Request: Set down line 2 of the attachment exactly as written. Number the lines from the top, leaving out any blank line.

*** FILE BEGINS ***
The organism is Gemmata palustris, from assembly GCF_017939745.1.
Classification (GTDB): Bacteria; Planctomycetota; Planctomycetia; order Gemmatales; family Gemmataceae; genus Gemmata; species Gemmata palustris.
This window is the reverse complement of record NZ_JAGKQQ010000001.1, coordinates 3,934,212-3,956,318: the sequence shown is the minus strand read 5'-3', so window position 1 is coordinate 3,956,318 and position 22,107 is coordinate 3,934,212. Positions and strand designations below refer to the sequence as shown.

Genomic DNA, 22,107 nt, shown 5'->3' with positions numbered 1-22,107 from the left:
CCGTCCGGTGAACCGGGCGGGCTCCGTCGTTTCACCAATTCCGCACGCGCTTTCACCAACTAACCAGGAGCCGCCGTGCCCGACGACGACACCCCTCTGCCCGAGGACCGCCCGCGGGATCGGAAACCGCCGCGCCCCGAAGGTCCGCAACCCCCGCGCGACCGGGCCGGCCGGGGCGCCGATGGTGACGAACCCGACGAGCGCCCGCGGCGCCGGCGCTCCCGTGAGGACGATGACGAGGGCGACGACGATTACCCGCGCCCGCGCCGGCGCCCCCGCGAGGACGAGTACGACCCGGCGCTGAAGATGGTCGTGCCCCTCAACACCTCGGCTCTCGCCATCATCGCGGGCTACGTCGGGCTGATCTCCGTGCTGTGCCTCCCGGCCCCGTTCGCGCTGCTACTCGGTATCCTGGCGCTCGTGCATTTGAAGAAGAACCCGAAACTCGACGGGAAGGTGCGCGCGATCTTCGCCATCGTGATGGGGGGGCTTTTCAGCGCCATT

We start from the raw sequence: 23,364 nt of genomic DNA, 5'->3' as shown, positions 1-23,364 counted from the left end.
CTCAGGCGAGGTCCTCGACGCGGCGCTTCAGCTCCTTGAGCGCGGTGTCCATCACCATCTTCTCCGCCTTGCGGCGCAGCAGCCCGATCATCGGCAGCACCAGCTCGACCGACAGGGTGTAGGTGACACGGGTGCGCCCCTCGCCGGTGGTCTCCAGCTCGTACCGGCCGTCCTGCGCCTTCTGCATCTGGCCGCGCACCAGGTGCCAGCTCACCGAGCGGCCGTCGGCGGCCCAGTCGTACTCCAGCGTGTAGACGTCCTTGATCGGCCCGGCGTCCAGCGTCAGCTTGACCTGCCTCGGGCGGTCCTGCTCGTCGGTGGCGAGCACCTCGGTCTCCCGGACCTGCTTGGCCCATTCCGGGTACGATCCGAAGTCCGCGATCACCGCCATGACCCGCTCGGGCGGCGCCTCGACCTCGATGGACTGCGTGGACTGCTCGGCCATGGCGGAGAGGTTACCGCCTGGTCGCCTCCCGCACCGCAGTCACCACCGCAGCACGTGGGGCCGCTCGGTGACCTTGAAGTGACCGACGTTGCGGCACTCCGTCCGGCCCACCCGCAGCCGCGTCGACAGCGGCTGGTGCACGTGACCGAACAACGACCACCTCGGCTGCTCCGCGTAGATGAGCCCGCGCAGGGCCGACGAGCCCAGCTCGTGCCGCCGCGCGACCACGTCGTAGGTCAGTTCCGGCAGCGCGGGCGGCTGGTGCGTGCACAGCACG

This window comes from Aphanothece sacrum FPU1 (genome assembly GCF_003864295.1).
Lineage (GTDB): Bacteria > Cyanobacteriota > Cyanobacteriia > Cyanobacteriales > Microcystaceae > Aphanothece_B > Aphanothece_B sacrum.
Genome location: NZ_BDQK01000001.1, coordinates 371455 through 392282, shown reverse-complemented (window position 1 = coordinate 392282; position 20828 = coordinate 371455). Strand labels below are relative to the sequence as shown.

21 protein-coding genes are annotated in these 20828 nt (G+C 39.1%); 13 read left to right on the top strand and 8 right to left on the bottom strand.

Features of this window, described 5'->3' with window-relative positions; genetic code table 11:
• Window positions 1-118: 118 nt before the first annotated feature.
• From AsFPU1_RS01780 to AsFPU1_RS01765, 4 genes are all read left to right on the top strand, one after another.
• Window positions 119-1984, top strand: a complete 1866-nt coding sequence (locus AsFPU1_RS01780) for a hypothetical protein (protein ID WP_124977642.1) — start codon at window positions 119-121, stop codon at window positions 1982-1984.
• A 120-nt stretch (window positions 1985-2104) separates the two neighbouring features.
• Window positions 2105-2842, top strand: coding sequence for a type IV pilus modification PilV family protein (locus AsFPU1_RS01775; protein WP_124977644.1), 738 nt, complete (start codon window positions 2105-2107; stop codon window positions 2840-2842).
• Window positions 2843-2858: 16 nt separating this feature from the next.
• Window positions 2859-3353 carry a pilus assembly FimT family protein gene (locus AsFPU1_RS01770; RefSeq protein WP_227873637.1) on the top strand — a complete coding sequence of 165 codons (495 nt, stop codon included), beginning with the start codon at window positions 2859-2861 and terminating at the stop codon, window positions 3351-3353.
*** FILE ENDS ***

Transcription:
Classification (GTDB): Bacteria; Planctomycetota; Planctomycetia; order Gemmatales; family Gemmataceae; genus Gemmata; species Gemmata palustris.